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Barrhead’s medical director asks public to join battle against COVID-19

Dr. Kent Bernes concerned that people are not adhering to restrictions and guidelines put in place by public health officials
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Barrhead medical director Dr. Kent Bernes said the only way to defeat COVID-19 is to follow the protocols and restrictions put in place by public health officials.

BARRHEAD - Dr. Kent Bernes does not want to have to make decisions between patients who both need a ventilator to survive like physicians are having to do in other parts of the world.

That is why he decided to write a letter and post it on Facebook pleading with residents to adhere to the directives set out by public health officials to combat COVID-19.

Dr. Bernes is a physician at Barrhead Clinic and also serves as the community’s medical director. On March 27, he posted a letter on his clinic’s Facebook Page that has been circulated on several other social media sites.

In his post, he asked residents to enlist in the army to battle the virus by staying at home whenever possible, self-isolating when ill, practising social (physical distancing), frequent handwashing, et cetera, as well as other directives put out by public health officials.

“I don’t want to see people get sick like that when it is completely preventable,” he said.

In his post, Dr. Bernes explained that COVID-19 is an “RNA virus that requires human tissue to replicate and then spread.”

It is unable to do it on its own. It is easy to defeat if we stay clear of it and not let it dine on human tissue,” he wrote.

Unfortunately, despite the well-publicized efforts to safeguard the community and stem the advance, he still sees people who disregard these simple steps.

“I have lived and been part of this community for close to 30 years and I am concerned for its well-being, especially when I go to work and see truckloads of teenagers hanging out together,” he said.

Dr. Bernes added although the teenagers may feel that they don’t have anything to fear they could potentially spread it to other friends and family members.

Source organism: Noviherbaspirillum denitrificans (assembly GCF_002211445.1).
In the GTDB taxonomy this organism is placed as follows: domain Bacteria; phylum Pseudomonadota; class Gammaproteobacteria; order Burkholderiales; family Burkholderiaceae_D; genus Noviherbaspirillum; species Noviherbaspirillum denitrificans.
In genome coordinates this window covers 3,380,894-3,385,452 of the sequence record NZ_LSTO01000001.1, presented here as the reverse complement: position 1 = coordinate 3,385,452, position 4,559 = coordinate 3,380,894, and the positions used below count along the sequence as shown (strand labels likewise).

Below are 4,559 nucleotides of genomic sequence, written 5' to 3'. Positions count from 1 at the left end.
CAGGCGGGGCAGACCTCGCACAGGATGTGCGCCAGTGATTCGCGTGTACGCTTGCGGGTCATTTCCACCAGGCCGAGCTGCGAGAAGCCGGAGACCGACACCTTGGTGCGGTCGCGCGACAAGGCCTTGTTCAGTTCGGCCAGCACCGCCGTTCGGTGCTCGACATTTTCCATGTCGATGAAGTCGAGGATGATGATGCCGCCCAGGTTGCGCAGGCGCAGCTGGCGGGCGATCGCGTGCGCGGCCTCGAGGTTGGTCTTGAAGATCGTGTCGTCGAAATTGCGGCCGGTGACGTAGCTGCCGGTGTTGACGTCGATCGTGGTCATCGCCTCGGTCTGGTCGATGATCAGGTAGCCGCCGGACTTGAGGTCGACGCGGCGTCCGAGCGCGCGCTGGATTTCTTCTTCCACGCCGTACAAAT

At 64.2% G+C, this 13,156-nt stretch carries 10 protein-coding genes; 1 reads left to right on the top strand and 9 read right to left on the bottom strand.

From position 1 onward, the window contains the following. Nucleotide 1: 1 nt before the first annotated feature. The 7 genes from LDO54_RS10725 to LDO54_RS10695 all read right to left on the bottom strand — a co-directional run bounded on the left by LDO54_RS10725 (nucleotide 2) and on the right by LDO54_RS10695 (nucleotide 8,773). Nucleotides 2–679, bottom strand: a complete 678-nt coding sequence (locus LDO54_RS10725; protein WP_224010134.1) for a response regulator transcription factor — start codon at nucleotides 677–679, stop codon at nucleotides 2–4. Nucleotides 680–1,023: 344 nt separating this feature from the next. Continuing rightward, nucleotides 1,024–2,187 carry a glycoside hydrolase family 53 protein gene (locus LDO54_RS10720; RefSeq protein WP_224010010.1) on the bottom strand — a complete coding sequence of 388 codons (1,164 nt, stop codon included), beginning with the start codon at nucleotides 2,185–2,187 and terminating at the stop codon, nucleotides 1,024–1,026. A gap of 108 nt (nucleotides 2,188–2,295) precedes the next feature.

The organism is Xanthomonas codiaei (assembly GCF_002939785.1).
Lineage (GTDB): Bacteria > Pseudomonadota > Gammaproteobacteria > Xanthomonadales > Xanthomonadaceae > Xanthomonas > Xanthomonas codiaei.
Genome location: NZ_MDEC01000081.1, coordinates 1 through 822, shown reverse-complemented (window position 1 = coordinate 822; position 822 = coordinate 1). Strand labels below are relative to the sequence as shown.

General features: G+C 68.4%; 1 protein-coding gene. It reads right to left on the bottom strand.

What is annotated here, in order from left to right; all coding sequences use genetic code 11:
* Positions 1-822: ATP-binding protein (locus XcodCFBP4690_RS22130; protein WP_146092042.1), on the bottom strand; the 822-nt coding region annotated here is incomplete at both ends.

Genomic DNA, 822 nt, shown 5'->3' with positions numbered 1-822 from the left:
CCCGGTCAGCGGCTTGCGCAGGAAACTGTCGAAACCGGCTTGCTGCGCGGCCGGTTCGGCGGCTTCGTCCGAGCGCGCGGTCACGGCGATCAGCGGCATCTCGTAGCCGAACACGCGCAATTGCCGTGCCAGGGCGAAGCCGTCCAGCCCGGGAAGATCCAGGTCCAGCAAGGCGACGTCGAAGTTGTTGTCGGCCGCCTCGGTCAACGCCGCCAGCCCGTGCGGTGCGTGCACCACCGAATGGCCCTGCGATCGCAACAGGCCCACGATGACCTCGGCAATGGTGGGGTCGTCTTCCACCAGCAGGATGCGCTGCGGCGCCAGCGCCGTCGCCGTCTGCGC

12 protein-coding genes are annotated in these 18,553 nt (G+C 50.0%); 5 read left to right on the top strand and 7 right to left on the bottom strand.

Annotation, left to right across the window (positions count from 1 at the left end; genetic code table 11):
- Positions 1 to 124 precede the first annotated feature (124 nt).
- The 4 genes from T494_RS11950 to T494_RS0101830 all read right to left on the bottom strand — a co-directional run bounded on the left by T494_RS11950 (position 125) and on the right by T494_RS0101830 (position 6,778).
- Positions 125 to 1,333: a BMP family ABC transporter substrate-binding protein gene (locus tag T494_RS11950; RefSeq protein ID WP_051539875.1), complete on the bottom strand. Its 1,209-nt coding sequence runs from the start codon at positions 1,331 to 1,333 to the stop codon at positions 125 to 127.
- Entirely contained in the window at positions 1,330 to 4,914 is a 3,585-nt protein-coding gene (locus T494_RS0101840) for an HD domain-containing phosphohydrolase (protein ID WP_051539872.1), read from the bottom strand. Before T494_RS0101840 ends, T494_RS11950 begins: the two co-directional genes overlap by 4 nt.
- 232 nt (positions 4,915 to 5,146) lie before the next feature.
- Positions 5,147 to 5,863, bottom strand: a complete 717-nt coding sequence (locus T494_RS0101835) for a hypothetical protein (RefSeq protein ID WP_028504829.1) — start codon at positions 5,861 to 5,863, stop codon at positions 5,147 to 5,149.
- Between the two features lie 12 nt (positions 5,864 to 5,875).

He added while youth seem to be able to recover more readily than the more vulnerable members of the population, they are not immune.

Barry Kerton,

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And to be fair, Bernes said teens are not the only ones he has seen breaking the safeguards to stem COVID-19s advancement.

“If you look at what’s going on in the world, Spain, Italy and even the U.S., it’s mayhem,” he said. “We don’t want to be intubating people, putting them on ventilators — the success of coming off a ventilator is quite poor. Right now we are doing OK with it but if it continues to grow, we could be in serious trouble as a country.”

The Barrhead Clinic is also trying to do its part, in not only protecting its staff but its patients, by limiting contact by doing what they can remotely, either by telephone or videoconferencing.

Dr. Bernes added while people need to be mindful and follow the restrictions and guidelines put in place, it’s also important not to panic.

“Panic doesn’t help,” he said. “But we want people to be methodical about what they are doing especially when they are out in public so they don’t bring it home.”

Dr. Bernes added if people heed the guidelines the quicker we can return to a new state of normal, but if they don’t, the restrictions will get more onerous and could go on continuously.

In a few months, if the cases do start to decline, he said people should be prepared for a potential second wave.

“Unfortunately there isn’t a lot of science on that right now,” he said, adding there is a lot of speculation. “With regular influenza, we know there is a seasonal variation, but with this, it is really an unknown - we will have to see how things play out - what we really want and need to do is stop this spread of the virus at this point and time.”

To read his full letter go to Barrhead Clinic’s Facebook page.

Barry Kerton

About the Author: Barry Kerton

Barry Kerton is the managing editor of the Barrhead Leader, joining the paper in 2014. He covers news, municipal politics and sports.
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